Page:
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P. 150

previously undocumented, newly discovered box of ammunition with orange lid label
The descendant notes that the history of Colt S/A 1501 was related to
him by his grandmother prior to her passing in January 2016 (clarifying documents included). He notes that her mother was Marion [Upton] McRae. A look into the family tree shows the revolver was obviously passed down through the Upton family by one of Upton’s brothers and/or a nephew.
A most important “SAFETY INSPECTION CERTIFICATE” card signed by James P. Upton of 133 Cherry Street is included with the gun as found in the cased set, listing him as the owner of Colt “S.A.” revolver with serial number 1501 in 45/100 caliber. The card exhibits Upton’s thumbprint and states S/A Revolver 1501 has been duly inspected and was stamp/signed by the Chief of Police of Battle Creek, Michigan, on October 31, 1933. James P. Upton would have been James Parley Upton, General Upton’s nephew, a son of Stephen Upton.
Several articles and books have been written discussing Upton’s heroic service during the Civil War and his historic role in the evolution and professionalization of the United States Army, including the books “General Emory Upton in the Civil War: the Formative Experiences of an American Military Visionary” by Robert N. Thompson published just last year, “Upton and the Army” by Stephen Ambrose, and “Emory Upton: Misunderstood Reformer” by David J. Fitzpatrick among others.
Brevet Major-General Emory Upton (1839-1881) entered the United States Military Academy at West Point in 1856. He was an outspoken abolitionist and Unionist. During the war, he became one of the few officers to lead regiments and larger units of all branches of the Army, infantry, cavalry, and artillery and demonstrated his skills as a leader and tactician in all three. In fact, he was one of the more tactically outstanding generals during the Civil War, but his amazing exploits are only popular with the most die-hard historians today due to his young age at the time and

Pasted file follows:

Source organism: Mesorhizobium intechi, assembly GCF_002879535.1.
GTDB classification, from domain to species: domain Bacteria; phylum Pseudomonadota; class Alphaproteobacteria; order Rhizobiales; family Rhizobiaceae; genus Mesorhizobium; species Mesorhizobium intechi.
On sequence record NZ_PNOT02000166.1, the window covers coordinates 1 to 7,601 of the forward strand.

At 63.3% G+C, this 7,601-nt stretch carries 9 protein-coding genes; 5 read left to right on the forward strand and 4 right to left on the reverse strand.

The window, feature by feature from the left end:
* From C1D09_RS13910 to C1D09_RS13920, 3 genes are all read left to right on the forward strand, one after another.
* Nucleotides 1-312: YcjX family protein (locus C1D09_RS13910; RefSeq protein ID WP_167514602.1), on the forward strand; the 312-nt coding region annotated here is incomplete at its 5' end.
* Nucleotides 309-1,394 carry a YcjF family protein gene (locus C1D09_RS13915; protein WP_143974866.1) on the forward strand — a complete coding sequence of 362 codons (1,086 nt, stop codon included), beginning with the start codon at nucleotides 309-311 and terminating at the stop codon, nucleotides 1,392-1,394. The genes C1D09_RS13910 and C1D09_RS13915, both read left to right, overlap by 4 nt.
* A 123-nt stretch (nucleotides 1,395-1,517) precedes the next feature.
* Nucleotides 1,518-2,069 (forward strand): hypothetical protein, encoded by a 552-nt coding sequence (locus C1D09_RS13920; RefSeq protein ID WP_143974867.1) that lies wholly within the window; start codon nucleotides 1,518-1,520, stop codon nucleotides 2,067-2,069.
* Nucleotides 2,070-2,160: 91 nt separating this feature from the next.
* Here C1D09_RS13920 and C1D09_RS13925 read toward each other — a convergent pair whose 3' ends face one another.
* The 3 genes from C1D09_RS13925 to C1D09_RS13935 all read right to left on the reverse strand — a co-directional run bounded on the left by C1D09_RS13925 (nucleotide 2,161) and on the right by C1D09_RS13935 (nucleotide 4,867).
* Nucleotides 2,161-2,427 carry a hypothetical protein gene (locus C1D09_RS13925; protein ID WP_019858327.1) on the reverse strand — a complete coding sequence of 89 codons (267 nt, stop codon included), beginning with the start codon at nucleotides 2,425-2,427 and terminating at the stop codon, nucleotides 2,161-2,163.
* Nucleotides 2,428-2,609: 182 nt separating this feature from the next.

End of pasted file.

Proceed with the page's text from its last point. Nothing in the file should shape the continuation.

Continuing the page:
his overshadowing in the newspapers by senior officers such as Grant, Sherman and flashy counterparts such as George Armstrong Custer. Graduating eighth in his class of 45 cadets, he was commissioned a
himself, commanding a battery in the Peninsula Campaign,
then an artillery brigade at Antietam. Finding the fuses of his large shells faulty in both instances, Upton substituted solid shot on the fly, and his superiors lauded his guns for their lethal efficiency.
It was the beginning of a pattern; no officer was better at going to war with the army he had.
Everywhere he went, Upton displayed immense courage and devised startling new tactics, sometimes on the battlefield itself. A brevet major general by age 25, Upton was “the epitome of a professional soldier,”
as Stephen Ambrose later wrote. His greatest achievement was the breakthrough at Spotsylvania Court House using his own innovative tactic of using assault columns to quickly overwhelm a point in the enemy line rather than deploying lines and exchanging fire while approaching the enemy. This tactic was adopted and used successfully by General U.S. Grant two days later and continued to be used decades later during trench raids of the First World War. Upton succeeded to division commander when his superior officer was killed at the September 1864 Battle of the Opequon in the Shenandoah Valley, but, just a few hours later, Upton himself was knocked from his horse by a shell fragment that tore open